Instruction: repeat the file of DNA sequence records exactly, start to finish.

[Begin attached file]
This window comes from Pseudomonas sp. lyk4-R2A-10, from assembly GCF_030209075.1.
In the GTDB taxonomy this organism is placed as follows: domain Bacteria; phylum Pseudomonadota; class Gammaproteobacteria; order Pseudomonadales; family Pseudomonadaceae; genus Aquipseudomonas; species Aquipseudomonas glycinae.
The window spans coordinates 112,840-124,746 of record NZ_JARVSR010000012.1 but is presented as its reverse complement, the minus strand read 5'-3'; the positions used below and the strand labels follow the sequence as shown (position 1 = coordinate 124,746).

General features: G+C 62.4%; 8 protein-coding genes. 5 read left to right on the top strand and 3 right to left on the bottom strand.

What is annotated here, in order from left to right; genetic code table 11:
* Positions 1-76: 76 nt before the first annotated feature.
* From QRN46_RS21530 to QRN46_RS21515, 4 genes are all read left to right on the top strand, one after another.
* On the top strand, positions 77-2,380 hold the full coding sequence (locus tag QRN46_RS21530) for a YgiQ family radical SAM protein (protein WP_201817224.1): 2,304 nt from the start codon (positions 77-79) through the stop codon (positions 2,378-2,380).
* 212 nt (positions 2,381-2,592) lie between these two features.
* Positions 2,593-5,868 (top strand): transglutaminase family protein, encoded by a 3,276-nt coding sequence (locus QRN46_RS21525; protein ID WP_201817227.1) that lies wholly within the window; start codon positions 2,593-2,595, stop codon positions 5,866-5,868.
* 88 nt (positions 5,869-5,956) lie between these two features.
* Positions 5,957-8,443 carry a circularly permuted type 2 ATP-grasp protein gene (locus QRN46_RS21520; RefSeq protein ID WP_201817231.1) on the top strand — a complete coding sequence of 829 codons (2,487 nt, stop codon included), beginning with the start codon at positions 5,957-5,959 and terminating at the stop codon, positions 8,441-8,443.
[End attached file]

This window comes from Pseudomonas sp. lyk4-R2A-10, from assembly GCF_030209075.1.
In the GTDB taxonomy this organism is placed as follows: domain Bacteria; phylum Pseudomonadota; class Gammaproteobacteria; order Pseudomonadales; family Pseudomonadaceae; genus Aquipseudomonas; species Aquipseudomonas glycinae.
The window spans coordinates 112,840-124,746 of record NZ_JARVSR010000012.1 but is presented as its reverse complement, the minus strand read 5'-3'; the positions used below and the strand labels follow the sequence as shown (position 1 = coordinate 124,746).

General features: G+C 62.4%; 8 protein-coding genes. 5 read left to right on the top strand and 3 right to left on the bottom strand.

What is annotated here, in order from left to right; genetic code table 11:
* Positions 1-76: 76 nt before the first annotated feature.
* From QRN46_RS21530 to QRN46_RS21515, 4 genes are all read left to right on the top strand, one after another.
* On the top strand, positions 77-2,380 hold the full coding sequence (locus tag QRN46_RS21530) for a YgiQ family radical SAM protein (protein WP_201817224.1): 2,304 nt from the start codon (positions 77-79) through the stop codon (positions 2,378-2,380).
* 212 nt (positions 2,381-2,592) lie between these two features.
* Positions 2,593-5,868 (top strand): transglutaminase family protein, encoded by a 3,276-nt coding sequence (locus QRN46_RS21525; protein ID WP_201817227.1) that lies wholly within the window; start codon positions 2,593-2,595, stop codon positions 5,866-5,868.
* 88 nt (positions 5,869-5,956) lie between these two features.
* Positions 5,957-8,443 carry a circularly permuted type 2 ATP-grasp protein gene (locus QRN46_RS21520; RefSeq protein ID WP_201817231.1) on the top strand — a complete coding sequence of 829 codons (2,487 nt, stop codon included), beginning with the start codon at positions 5,957-5,959 and terminating at the stop codon, positions 8,441-8,443.